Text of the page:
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The Sales Trek

Everyone starts somewhere, so the saying goes. But in the highly competitive world of sales, where successful professionals don multiple hats and deploy innumerable skills, the end point is frequently…open-ended. Which is apparent with these five go-getters, each at the top of their game in wildly divergent industries. However, they all share the distinction of having started in sales. Here, below, the craziest, most inspiring sales trajectory stories so far.

Howard Schultz

Industry: Food/Beverage

Company: Starbucks

Sales Position: Began by cold-calling at Xerox, selling word processors. He then joined Hammarplast as an appliance salesman and worked his way up to director of sales.

When: 1980s

Net Worth: $2.6 billion

HOWARD SHULTZ bought Starbucks in the 1980s and made it into one of the world’s top brands, as we know it today. He was the CEO of the company from 1986 to 2000 and again from 2008 to 2017. Shultz expanded the company from 11 stores to more than 28,000 worldwide. Before those grand achievements, Shultz got his start by selling word processors via cold-calling at Xerox. He then joined Hammarplast as an appliance salesman and worked his way up to director of sales, which led him to discover Starbucks Coffee, Tea and Spice Company. You know how it goes from there.

Kanye West

Industry: Entertainment/Clothing

Company: GOOD Music, creative content company DONDA, Yeezy

Sales Position: Sales assistant, Gap

When: 1990s

Net Worth: $160 million

KANYE WEST is a critically acclaimed rapper, songwriter, producer, entrepreneur and fashion designer — not to mention one of the world’s greatest provocateurs. But before he was Ye, West was a sales assistant at a Gap clothing branch in Chicago. Now considered a fashion icon for his personal style and clothing lines, most notably the Yeezy collaboration with Adidas, Kanye credits the clothier with inspiring his addiction to style. He’s mentioned his sales role at the clothing chain in several songs and interviews, including one in which he expressed the desire to take over creative control of the Gap one day. He has even said he would like to be “the Steve Jobs of the Gap.”

Warren Buffett

Industry: Conglomerate

Company: Berkshire Hathaway

Sales Position: Securities salesman

When: 1950s

Net Worth: $81.4 billion

WARREN BUFFETT has been one of the top five richest people in the world for the past two decades. He is the chairman, CEO and largest shareholder of Berkshire Hathaway. But before the wealth and fame, he was a securities salesman for three years at Buffett-Falk & Company in the 1950s. In fact, even as a kid, Buffett published a horse-racing tip sheet and hawked newspapers and pinball machines. That knack for business and sales inevitably led to his greatest successes — including ownership of some of the very papers he once sold.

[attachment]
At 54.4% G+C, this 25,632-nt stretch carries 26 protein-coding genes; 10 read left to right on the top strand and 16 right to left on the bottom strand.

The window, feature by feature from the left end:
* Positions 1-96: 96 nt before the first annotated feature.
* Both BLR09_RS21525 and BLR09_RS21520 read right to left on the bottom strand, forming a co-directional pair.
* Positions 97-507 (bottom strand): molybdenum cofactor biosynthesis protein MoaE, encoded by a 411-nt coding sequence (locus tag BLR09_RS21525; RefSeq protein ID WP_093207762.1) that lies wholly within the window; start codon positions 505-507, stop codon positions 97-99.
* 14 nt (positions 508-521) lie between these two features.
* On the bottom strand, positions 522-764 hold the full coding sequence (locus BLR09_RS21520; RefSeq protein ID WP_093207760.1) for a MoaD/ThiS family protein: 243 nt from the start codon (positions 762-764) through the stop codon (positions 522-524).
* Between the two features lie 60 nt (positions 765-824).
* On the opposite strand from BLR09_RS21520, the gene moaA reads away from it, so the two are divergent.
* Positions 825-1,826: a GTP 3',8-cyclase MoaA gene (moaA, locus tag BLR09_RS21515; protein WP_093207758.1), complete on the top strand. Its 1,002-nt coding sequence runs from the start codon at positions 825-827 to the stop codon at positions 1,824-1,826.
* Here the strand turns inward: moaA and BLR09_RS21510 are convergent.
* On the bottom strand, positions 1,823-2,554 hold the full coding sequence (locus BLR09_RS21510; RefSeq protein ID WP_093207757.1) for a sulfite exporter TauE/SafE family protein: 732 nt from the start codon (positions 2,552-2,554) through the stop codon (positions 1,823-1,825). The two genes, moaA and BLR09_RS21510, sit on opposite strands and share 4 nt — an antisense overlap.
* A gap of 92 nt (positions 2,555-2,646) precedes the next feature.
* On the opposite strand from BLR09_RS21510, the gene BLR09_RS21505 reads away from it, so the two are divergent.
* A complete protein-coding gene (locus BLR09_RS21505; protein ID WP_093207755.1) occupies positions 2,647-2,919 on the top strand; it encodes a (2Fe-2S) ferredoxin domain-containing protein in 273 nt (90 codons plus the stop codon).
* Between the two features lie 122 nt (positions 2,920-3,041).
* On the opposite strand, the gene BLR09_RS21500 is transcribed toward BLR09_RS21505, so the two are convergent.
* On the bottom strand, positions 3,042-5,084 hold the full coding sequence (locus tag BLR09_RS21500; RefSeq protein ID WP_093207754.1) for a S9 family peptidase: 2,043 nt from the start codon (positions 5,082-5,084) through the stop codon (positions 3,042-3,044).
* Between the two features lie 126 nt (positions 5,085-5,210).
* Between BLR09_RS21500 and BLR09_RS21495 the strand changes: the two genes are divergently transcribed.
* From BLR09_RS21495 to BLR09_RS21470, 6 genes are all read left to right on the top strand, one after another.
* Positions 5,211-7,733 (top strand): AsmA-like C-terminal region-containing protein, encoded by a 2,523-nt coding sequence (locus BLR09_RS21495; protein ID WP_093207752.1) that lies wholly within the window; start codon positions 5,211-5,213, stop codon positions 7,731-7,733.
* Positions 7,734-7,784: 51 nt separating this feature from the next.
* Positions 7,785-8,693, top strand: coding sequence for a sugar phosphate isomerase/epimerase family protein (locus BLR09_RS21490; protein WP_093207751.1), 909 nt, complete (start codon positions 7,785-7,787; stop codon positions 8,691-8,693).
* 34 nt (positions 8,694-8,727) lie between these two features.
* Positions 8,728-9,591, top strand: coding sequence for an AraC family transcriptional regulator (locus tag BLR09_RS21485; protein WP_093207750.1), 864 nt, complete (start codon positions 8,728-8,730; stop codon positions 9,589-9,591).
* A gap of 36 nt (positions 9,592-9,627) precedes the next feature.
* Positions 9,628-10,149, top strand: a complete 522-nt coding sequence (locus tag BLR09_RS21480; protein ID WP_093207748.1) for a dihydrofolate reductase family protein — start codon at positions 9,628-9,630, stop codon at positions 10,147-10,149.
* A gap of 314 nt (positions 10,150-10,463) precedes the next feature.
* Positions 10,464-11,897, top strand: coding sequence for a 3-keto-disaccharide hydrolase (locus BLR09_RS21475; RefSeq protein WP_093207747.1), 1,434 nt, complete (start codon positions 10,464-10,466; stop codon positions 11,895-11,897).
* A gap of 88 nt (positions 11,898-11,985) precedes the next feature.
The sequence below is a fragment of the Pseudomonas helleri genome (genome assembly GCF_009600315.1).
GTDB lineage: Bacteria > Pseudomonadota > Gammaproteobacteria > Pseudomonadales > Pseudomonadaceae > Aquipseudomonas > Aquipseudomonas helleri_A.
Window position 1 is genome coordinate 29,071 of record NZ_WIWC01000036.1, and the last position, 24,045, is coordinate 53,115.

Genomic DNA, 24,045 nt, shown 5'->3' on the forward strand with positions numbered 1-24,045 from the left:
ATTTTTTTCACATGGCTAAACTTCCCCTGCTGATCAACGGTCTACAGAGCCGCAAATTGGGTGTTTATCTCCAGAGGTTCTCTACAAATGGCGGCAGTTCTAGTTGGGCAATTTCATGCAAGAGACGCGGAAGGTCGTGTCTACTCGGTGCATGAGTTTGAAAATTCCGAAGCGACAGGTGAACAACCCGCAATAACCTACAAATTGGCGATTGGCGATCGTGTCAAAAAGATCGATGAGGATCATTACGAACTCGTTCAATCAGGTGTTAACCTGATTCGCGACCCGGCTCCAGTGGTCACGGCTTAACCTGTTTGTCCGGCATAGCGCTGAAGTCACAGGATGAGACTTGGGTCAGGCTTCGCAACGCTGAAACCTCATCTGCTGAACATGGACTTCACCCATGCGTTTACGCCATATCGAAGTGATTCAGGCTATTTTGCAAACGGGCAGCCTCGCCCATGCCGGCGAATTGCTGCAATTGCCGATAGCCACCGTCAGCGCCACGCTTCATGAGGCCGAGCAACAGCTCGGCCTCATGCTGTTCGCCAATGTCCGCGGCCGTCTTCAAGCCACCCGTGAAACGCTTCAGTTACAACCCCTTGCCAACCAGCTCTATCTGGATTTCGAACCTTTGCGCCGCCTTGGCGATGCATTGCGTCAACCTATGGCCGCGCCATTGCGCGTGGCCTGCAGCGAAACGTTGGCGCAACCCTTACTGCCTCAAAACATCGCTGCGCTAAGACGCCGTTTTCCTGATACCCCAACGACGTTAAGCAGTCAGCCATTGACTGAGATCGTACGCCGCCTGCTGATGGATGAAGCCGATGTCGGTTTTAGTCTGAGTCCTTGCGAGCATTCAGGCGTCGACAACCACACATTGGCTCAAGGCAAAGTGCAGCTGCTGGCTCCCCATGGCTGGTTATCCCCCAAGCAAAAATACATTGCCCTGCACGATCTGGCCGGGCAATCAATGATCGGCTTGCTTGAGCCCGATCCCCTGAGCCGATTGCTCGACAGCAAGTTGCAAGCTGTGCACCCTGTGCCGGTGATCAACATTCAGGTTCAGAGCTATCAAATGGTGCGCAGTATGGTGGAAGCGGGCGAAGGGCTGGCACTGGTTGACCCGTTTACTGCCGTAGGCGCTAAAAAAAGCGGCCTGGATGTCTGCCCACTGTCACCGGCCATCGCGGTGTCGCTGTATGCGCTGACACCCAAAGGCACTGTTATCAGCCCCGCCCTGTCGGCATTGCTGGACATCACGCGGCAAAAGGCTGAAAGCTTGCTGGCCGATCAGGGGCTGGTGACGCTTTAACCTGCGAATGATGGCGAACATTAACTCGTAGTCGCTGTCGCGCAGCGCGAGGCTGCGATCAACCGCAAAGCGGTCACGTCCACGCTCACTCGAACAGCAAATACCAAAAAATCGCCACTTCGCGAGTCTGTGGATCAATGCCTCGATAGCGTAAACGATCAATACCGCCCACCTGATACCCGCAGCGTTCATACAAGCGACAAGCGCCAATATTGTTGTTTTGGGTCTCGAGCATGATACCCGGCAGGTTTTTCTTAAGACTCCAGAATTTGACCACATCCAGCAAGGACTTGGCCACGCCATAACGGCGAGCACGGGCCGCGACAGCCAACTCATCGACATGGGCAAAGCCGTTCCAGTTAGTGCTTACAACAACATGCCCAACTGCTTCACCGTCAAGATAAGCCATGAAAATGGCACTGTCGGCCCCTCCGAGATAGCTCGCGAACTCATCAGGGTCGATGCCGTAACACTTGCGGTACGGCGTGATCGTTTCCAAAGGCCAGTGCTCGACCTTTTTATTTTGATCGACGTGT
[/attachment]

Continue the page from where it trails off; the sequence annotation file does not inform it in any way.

Meg Whitman

Industry: Technology

Company: Previously CEO of eBay and HP

Sales Position: Sold ads for a magazine

When: 1970s

Net Worth: $3.2 billion

In 2014, Forbes named MEG WHITMAN 20th in its list of the World’s 100 Most Powerful Women. The New York Times has cited her among the women most likely to become the first female President of the United States. The chief executive officer of eBay from 1998 to 2008, she oversaw its expansion from 30 employees to 15,000 while boosting revenue from $4 million to $8 billion over the same period. She also has served as an executive of Hewlett Packard, Disney, DreamWorks, Procter & Gamble and Hasbro. Prior to her immense success, however, Whitman sold advertisements for a local magazine while she attended Princeton University. It was this first job in sales that led her to pursue a degree in economics and eventually a mega-successful career in business.

Ginni Rometty

Industry: Technology/Cloud Computing

Company: President and CEO, IBM

Sales Position: Worked in sales at IBM, worked her way up to SVP of Global Sales in 2009

When: 1990s–2000s

Net Worth: $45 million

GINNI ROMETTY became president and CEO of IBM in January 2012. She is a 36-year veteran of the iconic technology company and has led IBM’s transformation into a data company, pushing its cloud and analytics products. She first joined the company as a systems engineer in 1981 and spent the 1990s working her way up the ladder, eventually serving as head of sales. Four years later, she became CEO.

Brian Taylor Illustration

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